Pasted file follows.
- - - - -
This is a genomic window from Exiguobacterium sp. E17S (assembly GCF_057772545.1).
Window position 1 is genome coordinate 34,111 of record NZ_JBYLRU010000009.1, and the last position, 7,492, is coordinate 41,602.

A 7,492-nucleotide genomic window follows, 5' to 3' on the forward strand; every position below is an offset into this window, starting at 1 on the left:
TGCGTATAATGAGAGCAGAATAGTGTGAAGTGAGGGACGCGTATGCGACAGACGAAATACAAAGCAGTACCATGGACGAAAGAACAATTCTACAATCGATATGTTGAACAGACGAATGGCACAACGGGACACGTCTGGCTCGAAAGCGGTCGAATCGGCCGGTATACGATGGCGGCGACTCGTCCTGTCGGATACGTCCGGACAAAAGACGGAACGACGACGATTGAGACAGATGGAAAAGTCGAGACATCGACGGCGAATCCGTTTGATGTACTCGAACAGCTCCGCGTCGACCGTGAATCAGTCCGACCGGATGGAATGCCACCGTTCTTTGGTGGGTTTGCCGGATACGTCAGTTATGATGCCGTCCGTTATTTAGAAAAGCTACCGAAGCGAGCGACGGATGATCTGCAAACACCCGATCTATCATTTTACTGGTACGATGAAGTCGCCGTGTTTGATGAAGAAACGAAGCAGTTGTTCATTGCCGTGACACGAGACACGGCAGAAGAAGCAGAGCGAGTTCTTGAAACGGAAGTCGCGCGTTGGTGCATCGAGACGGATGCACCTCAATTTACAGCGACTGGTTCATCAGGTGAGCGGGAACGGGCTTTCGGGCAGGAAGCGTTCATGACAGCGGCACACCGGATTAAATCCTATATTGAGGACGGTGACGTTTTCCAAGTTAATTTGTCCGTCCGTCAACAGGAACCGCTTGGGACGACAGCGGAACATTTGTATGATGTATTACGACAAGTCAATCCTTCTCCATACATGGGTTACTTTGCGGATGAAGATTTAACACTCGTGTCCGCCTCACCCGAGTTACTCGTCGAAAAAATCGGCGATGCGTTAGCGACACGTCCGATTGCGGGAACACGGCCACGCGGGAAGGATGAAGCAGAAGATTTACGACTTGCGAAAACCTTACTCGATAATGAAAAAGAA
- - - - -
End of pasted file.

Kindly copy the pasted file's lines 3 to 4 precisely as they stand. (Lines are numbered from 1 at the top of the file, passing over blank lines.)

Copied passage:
A 7,492-nucleotide genomic window follows, 5' to 3' on the forward strand; every position below is an offset into this window, starting at 1 on the left:
TGCGTATAATGAGAGCAGAATAGTGTGAAGTGAGGGACGCGTATGCGACAGACGAAATACAAAGCAGTACCATGGACGAAAGAACAATTCTACAATCGATATGTTGAACAGACGAATGGCACAACGGGACACGTCTGGCTCGAAAGCGGTCGAATCGGCCGGTATACGATGGCGGCGACTCGTCCTGTCGGATACGTCCGGACAAAAGACGGAACGACGACGATTGAGACAGATGGAAAAGTCGAGACATCGACGGCGAATCCGTTTGATGTACTCGAACAGCTCCGCGTCGACCGTGAATCAGTCCGACCGGATGGAATGCCACCGTTCTTTGGTGGGTTTGCCGGATACGTCAGTTATGATGCCGTCCGTTATTTAGAAAAGCTACCGAAGCGAGCGACGGATGATCTGCAAACACCCGATCTATCATTTTACTGGTACGATGAAGTCGCCGTGTTTGATGAAGAAACGAAGCAGTTGTTCATTGCCGTGACACGAGACACGGCAGAAGAAGCAGAGCGAGTTCTTGAAACGGAAGTCGCGCGTTGGTGCATCGAGACGGATGCACCTCAATTTACAGCGACTGGTTCATCAGGTGAGCGGGAACGGGCTTTCGGGCAGGAAGCGTTCATGACAGCGGCACACCGGATTAAATCCTATATTGAGGACGGTGACGTTTTCCAAGTTAATTTGTCCGTCCGTCAACAGGAACCGCTTGGGACGACAGCGGAACATTTGTATGATGTATTACGACAAGTCAATCCTTCTCCATACATGGGTTACTTTGCGGATGAAGATTTAACACTCGTGTCCGCCTCACCCGAGTTACTCGTCGAAAAAATCGGCGATGCGTTAGCGACACGTCCGATTGCGGGAACACGGCCACGCGGGAAGGATGAAGCAGAAGATTTACGACTTGCGAAAACCTTACTCGATAATGAAAAAGAA